The elastomeric composition described above and those of other components of the tyre may be vulcanized according to known methods, particularly by means of sulfur-based vulcanization systems, commonly used for elastomeric polymers. To this end, after one or more steps of thermomechanical treatment, a sulfur-based vulcanizing agent is incorporated in the elastomeric composition together with vulcanization accelerators. In the final stage of the treatment, the temperature is usually maintained below 140° C., in order to avoid any undesired pre-crosslinking phenomenon.

The vulcanization agent most advantageously used is sulfur, or sulfur-containing (sulfur-donating) molecules, with accelerators and activators known to those skilled in the art.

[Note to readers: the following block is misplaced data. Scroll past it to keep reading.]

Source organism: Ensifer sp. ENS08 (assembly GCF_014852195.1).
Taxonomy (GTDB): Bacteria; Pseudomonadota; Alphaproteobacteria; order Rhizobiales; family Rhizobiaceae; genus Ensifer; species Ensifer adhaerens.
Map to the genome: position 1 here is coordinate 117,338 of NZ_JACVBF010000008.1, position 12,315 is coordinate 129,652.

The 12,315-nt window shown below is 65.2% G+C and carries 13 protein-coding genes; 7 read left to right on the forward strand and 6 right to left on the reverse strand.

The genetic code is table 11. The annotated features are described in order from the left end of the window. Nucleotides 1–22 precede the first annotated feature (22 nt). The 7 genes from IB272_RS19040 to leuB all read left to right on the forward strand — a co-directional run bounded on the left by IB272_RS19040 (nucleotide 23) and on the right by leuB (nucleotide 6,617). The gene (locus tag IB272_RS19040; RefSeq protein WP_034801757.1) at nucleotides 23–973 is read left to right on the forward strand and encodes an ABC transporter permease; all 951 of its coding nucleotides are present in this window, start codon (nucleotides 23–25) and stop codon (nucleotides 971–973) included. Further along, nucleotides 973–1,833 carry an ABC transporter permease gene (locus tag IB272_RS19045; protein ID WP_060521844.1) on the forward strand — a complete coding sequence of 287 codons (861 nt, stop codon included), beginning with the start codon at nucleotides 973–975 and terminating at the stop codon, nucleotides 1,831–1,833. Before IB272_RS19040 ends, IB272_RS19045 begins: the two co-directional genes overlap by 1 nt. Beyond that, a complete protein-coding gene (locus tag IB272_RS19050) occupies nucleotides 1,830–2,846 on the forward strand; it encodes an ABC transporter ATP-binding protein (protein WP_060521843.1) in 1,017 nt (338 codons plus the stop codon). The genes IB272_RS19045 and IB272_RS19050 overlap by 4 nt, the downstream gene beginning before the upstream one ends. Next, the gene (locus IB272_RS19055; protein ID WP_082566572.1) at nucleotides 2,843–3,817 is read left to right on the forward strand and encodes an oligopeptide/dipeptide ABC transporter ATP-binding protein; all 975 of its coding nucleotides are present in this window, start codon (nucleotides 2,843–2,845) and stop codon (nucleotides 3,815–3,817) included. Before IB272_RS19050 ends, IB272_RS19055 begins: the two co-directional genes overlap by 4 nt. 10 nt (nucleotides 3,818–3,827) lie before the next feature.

Particularly effective activators are zinc-based compounds, in particular ZnO, ZnCO3, zinc salts of saturated or unsaturated fatty acids containing from 8 to 18 carbon atoms, such as, for example, zinc stearate, which are preferably formed in situ in the elastomeric composition starting from ZnO and a fatty acid, and also BiO, PbO, Pb3O4, PbO2, or mixtures thereof.

Commonly used accelerators can be selected from: dithiocarbammates, guanidine, thiourea, thiazoles, sulfonamides, thiuram, ammines, xanthates, or mixtures thereof. Elastomeric compositions that can be used may comprise other additives commonly selected depending on the specific application for which each composition is intended. For example, the following additives may be added to said elastomeric compositions: antioxidants, anti-aging agents, plasticizers, adhesives, antiozonants, modifying resins, fibers (aramid fibers or fibers of natural origin), or mixtures thereof.